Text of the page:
4 Do’s and Don'ts for Online Learning
As a parent of primary school or high school children, you have likely experienced a move to online learning from home by now, or are facing a second adjustment to a return to lock down measures. If you’re making the switch to online learning, you certainly aren’t alone. If you haven't already, preparing for a situation where your child is moved to online learning can help to save a lot of time and get your family adjusted to balancing school work with tuition.
Even with a plan, does learning from home and online feel like a big change for the family compared to at a centre and in class? We’ve created ways that can guide you to get the most from this new way of learning. Check out the 4 Do’s and Don’ts of balancing online tuition and schooling below:
1. DO Create a written schedule for school work and tuition
You have probably seen plenty of schedules already, but the key is to allocate time to each group of activity - school work, play, and tuition study, for example, to show the importance of both. Colour coding really helps here!
We know that children need and respond well to structure and routine. Factoring in different colour slots and framing language where your child ‘gets’ to complete their reading, their maths school work and then have time to play will be seen as an opportunity rather than a burden. Making sure to include times for play and fun activities say in yellow, means that they can recognise the times to focus are coming up. Online tuition will most likely be at an after school time, so showing that play or dinner can be enjoyed after this is complete is another great habit builder.
Starting your family’s daily learning schedule from 8:30-9am every morning and ensuring that study is finished by 5.30-6pm for example, means there is an overall balance for the whole family.
2. DO Take study breaks away from screens
Focusing for long periods of time is challenging enough, let alone from within the same room for most of the day. If there is little variety, productivity can slide quickly, and a lost sense of achievement can then follow soon after.
While the computer might not be easy to move, and dedicating a study space helps children to concentrate on their set tasks, the activities surrounding this can be rotated in different parts of the house.
When taking a break and enjoying the well-earned play time, consider sitting outside for some fresh air, or even better, enjoying exercise. Even if it's just having a walk around the neighbourhood or bouncing a basketball, this will go a long way! You’ll likely find study is easier and sleep is restful too.
3. DON’T be afraid to ask teachers and tutors questions
Much of the technology and resources available to students as part of online learning is dedicated to facilitating teacher-student interaction. Asking questions of teachers and tutors is the place where students form invaluable parts of their knowledge, and is essential for student engagement. Prompt feedback can dramatically boost confidence, when a child feels that they are guided on the right path with their learning.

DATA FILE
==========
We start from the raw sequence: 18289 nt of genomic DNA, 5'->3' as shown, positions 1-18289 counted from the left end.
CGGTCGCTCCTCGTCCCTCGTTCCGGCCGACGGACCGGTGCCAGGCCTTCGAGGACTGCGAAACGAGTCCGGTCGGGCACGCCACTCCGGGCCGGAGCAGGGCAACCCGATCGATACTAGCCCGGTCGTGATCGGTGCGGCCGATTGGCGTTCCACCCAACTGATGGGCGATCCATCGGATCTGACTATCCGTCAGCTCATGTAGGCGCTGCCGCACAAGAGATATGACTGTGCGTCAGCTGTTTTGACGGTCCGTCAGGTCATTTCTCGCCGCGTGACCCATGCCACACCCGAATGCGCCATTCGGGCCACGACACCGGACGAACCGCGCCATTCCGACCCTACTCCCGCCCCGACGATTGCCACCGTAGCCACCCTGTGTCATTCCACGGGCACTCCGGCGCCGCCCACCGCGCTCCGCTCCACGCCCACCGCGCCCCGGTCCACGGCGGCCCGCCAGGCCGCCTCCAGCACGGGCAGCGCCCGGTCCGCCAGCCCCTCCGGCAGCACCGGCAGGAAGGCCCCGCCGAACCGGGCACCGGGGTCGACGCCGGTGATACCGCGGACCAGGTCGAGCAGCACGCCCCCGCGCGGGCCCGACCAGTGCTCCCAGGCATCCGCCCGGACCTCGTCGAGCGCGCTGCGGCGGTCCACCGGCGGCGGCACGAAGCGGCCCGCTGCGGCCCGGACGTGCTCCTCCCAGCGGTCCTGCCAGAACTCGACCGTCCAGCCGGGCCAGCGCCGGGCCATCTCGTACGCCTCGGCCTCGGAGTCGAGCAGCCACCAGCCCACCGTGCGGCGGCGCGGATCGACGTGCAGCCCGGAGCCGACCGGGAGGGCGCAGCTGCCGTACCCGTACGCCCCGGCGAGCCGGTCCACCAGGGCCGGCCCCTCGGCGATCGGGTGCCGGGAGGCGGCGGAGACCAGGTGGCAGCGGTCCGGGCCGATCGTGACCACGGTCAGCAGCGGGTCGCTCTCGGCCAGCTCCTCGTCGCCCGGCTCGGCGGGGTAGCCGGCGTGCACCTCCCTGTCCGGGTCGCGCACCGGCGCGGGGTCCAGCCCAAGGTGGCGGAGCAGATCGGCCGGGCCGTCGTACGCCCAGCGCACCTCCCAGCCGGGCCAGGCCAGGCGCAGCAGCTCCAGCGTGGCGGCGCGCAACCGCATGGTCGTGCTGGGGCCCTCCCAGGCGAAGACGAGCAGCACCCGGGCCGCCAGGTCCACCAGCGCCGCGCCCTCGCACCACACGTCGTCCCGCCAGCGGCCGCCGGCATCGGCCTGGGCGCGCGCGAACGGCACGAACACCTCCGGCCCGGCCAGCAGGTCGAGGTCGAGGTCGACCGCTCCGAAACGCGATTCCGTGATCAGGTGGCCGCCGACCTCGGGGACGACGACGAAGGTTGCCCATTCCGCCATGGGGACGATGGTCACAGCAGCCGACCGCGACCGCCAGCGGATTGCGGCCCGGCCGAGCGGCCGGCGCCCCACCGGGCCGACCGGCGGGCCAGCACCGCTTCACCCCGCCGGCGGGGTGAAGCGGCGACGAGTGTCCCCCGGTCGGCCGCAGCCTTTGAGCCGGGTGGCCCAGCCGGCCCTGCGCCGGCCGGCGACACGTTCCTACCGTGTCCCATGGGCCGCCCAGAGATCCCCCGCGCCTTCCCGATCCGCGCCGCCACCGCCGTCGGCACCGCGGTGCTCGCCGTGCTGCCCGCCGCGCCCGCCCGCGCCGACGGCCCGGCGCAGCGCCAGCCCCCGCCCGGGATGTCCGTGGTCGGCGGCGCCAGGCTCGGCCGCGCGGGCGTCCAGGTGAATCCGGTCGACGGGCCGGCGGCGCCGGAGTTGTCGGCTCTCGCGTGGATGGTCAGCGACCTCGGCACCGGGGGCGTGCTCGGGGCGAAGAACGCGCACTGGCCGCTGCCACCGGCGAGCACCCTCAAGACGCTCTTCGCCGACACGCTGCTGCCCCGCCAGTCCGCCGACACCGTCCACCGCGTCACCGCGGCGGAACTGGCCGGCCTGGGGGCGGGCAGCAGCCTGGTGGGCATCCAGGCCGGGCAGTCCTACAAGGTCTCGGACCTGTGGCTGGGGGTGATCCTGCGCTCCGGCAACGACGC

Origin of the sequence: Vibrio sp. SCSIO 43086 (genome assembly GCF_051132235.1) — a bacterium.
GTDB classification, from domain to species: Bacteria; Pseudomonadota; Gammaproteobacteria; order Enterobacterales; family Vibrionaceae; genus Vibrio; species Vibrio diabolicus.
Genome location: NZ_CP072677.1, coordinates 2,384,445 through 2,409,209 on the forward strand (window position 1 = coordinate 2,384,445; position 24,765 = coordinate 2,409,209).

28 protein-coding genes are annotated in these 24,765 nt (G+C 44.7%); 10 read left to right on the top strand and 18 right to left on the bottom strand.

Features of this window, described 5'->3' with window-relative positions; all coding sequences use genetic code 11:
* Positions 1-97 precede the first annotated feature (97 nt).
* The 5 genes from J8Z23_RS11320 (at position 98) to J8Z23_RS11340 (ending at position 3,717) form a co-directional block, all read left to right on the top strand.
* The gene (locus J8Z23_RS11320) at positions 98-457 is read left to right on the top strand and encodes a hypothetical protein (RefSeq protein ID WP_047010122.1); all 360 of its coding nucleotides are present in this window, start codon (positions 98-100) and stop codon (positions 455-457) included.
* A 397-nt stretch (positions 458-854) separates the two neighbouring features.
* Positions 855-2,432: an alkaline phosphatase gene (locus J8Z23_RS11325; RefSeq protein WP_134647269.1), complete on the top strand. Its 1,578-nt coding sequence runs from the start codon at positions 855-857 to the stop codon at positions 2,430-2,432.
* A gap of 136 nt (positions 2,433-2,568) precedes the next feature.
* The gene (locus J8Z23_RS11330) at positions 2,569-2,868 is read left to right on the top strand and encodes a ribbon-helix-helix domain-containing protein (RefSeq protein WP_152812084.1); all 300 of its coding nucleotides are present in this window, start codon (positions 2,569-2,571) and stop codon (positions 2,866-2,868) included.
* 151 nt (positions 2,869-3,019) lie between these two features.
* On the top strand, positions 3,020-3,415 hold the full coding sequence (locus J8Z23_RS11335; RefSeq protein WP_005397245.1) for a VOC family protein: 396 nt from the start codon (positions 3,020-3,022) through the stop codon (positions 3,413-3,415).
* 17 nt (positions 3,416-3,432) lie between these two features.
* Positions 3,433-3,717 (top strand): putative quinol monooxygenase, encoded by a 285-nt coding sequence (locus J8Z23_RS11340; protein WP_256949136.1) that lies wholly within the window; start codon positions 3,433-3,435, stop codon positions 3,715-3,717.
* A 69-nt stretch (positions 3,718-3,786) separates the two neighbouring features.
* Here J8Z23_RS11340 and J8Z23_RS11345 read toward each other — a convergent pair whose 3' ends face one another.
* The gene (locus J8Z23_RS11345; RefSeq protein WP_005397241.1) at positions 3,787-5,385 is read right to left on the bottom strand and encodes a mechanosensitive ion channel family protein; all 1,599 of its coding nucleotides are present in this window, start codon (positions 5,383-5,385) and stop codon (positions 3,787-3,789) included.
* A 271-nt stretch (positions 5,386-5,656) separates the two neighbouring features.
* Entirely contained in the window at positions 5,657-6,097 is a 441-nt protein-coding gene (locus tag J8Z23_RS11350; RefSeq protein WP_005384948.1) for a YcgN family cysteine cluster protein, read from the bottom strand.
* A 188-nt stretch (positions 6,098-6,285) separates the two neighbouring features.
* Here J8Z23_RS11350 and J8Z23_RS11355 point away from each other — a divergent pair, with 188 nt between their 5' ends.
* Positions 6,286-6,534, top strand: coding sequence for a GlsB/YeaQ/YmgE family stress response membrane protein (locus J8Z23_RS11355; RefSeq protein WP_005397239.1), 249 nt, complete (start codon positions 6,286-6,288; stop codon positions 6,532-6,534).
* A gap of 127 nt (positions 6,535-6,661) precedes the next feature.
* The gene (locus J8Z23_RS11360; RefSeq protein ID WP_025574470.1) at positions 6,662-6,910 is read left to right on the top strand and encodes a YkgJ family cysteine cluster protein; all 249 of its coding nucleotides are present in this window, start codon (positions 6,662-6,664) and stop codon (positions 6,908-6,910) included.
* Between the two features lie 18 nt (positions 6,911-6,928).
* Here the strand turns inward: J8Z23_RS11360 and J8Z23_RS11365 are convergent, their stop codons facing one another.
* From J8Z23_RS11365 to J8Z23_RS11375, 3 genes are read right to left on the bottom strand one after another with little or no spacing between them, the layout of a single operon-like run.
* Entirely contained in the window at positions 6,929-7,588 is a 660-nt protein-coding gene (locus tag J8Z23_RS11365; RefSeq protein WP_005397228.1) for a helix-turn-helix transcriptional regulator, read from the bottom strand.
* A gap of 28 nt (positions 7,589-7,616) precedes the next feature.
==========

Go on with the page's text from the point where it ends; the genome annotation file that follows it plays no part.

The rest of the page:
Checking with your child’s teacher on the preferred way to communicate during the day is a great start - is a phone call welcomed or is there an instant chat set up online?
When in an online tutoring session with a group of other students, should your child ask questions in real time, or submit a question in a Q&A section to avoid distracting others? In the same way, your child might prefer to hear comments and feedback from their teacher or tutor at the end of the task they’re attempting. Quietly consulting your teacher and tutor after the online class might be a helpful way to connect rather than through a private email.
Once agreeing to the preferred way to communicate, your child’s progress will soar!
4. DON’T get distracted on your computer
As a general rule, it is important that you take the same approach to online learning that you would in-class. This means that you should not have other activities happening when it is time to learn. If you notice there is ‘just checking’ on sports scores happening when on other websites, or when the TV is on, or that feeding the family pet becomes an idea as a class is about to start, now is the time to explain that these tasks can be scheduled into free time outside of what is the important class time.
Some students might be tempted to multi-task, where they are sitting in a class and wanting to complete some homework or tuition prep at the same time. This is proven to be ineffective, and what knowledge the student will try to absorb simply won’t go in.
How does NumberWorks’nWords’ online tutoring work?
At NumberWorks’nWords, the team have embraced online tuition, so that children can continue to make progress while meeting with our fantastic tutors and mentors via video conference. Online tuition is simple to get set up with, and we are able to send you all the resources you will need digitally.
Online tutoring is delivered by the same team of expert tutors who teach in our centres. During an online session, tutors will take up to 4 pupils into a virtual breakout room to work with them on their individually tailored programs. While classes are running, the manager will move from room to room to check that each session is going smoothly. With online tutoring, we continue to provide the same high level of one on one engagement and the fun element of our tutoring model.